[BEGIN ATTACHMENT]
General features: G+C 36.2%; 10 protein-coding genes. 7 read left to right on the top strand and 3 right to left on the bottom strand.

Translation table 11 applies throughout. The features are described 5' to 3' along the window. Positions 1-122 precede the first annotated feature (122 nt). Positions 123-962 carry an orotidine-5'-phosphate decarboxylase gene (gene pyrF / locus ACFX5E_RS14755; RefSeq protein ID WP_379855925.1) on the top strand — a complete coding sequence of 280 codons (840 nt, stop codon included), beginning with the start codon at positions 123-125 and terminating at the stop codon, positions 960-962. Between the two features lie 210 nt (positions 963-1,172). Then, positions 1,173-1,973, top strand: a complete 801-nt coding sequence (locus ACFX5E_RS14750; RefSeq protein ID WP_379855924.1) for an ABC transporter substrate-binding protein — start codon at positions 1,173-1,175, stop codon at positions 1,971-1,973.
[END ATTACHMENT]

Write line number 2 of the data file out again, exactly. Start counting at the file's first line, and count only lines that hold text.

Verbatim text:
Translation table 11 applies throughout. The features are described 5' to 3' along the window. Positions 1-122 precede the first annotated feature (122 nt). Positions 123-962 carry an orotidine-5'-phosphate decarboxylase gene (gene pyrF / locus ACFX5E_RS14755; RefSeq protein ID WP_379855925.1) on the top strand — a complete coding sequence of 280 codons (840 nt, stop codon included), beginning with the start codon at positions 123-125 and terminating at the stop codon, positions 960-962. Between the two features lie 210 nt (positions 963-1,172). Then, positions 1,173-1,973, top strand: a complete 801-nt coding sequence (locus ACFX5E_RS14750; RefSeq protein ID WP_379855924.1) for an ABC transporter substrate-binding protein — start codon at positions 1,173-1,175, stop codon at positions 1,971-1,973.